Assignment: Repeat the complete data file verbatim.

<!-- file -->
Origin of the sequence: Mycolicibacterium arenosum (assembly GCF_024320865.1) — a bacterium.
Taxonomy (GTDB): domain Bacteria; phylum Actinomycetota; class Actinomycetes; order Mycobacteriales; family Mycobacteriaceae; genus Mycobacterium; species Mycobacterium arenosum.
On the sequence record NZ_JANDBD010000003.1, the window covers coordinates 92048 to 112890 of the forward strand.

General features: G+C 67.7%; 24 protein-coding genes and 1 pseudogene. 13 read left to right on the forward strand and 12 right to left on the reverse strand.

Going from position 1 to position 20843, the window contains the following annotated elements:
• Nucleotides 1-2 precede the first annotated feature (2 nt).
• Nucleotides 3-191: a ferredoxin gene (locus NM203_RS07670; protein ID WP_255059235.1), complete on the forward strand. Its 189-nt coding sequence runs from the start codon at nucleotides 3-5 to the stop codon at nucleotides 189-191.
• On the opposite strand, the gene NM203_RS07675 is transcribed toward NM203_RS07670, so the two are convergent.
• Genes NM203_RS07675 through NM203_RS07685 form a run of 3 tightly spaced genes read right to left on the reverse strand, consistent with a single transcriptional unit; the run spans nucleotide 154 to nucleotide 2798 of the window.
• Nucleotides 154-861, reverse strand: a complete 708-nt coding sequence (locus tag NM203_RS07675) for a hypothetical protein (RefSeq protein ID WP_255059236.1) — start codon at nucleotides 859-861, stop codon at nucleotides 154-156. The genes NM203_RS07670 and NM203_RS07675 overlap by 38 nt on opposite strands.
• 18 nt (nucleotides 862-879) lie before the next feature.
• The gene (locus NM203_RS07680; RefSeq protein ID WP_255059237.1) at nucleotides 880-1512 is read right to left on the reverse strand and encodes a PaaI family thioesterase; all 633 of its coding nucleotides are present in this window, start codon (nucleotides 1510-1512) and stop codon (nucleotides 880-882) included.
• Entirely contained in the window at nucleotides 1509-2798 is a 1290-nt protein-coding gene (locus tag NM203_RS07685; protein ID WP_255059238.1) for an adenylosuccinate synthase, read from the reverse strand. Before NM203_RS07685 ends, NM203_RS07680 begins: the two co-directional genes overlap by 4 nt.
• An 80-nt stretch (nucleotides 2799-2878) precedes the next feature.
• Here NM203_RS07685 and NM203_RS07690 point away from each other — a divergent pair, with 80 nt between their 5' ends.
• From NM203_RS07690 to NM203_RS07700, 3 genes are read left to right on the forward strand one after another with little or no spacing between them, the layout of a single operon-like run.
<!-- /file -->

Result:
Origin of the sequence: Mycolicibacterium arenosum (assembly GCF_024320865.1) — a bacterium.
Taxonomy (GTDB): domain Bacteria; phylum Actinomycetota; class Actinomycetes; order Mycobacteriales; family Mycobacteriaceae; genus Mycobacterium; species Mycobacterium arenosum.
On the sequence record NZ_JANDBD010000003.1, the window covers coordinates 92048 to 112890 of the forward strand.

General features: G+C 67.7%; 24 protein-coding genes and 1 pseudogene. 13 read left to right on the forward strand and 12 right to left on the reverse strand.

Going from position 1 to position 20843, the window contains the following annotated elements:
• Nucleotides 1-2 precede the first annotated feature (2 nt).
• Nucleotides 3-191: a ferredoxin gene (locus NM203_RS07670; protein ID WP_255059235.1), complete on the forward strand. Its 189-nt coding sequence runs from the start codon at nucleotides 3-5 to the stop codon at nucleotides 189-191.
• On the opposite strand, the gene NM203_RS07675 is transcribed toward NM203_RS07670, so the two are convergent.
• Genes NM203_RS07675 through NM203_RS07685 form a run of 3 tightly spaced genes read right to left on the reverse strand, consistent with a single transcriptional unit; the run spans nucleotide 154 to nucleotide 2798 of the window.
• Nucleotides 154-861, reverse strand: a complete 708-nt coding sequence (locus tag NM203_RS07675) for a hypothetical protein (RefSeq protein ID WP_255059236.1) — start codon at nucleotides 859-861, stop codon at nucleotides 154-156. The genes NM203_RS07670 and NM203_RS07675 overlap by 38 nt on opposite strands.
• 18 nt (nucleotides 862-879) lie before the next feature.
• The gene (locus NM203_RS07680; RefSeq protein ID WP_255059237.1) at nucleotides 880-1512 is read right to left on the reverse strand and encodes a PaaI family thioesterase; all 633 of its coding nucleotides are present in this window, start codon (nucleotides 1510-1512) and stop codon (nucleotides 880-882) included.
• Entirely contained in the window at nucleotides 1509-2798 is a 1290-nt protein-coding gene (locus tag NM203_RS07685; protein ID WP_255059238.1) for an adenylosuccinate synthase, read from the reverse strand. Before NM203_RS07685 ends, NM203_RS07680 begins: the two co-directional genes overlap by 4 nt.
• An 80-nt stretch (nucleotides 2799-2878) precedes the next feature.
• Here NM203_RS07685 and NM203_RS07690 point away from each other — a divergent pair, with 80 nt between their 5' ends.
• From NM203_RS07690 to NM203_RS07700, 3 genes are read left to right on the forward strand one after another with little or no spacing between them, the layout of a single operon-like run.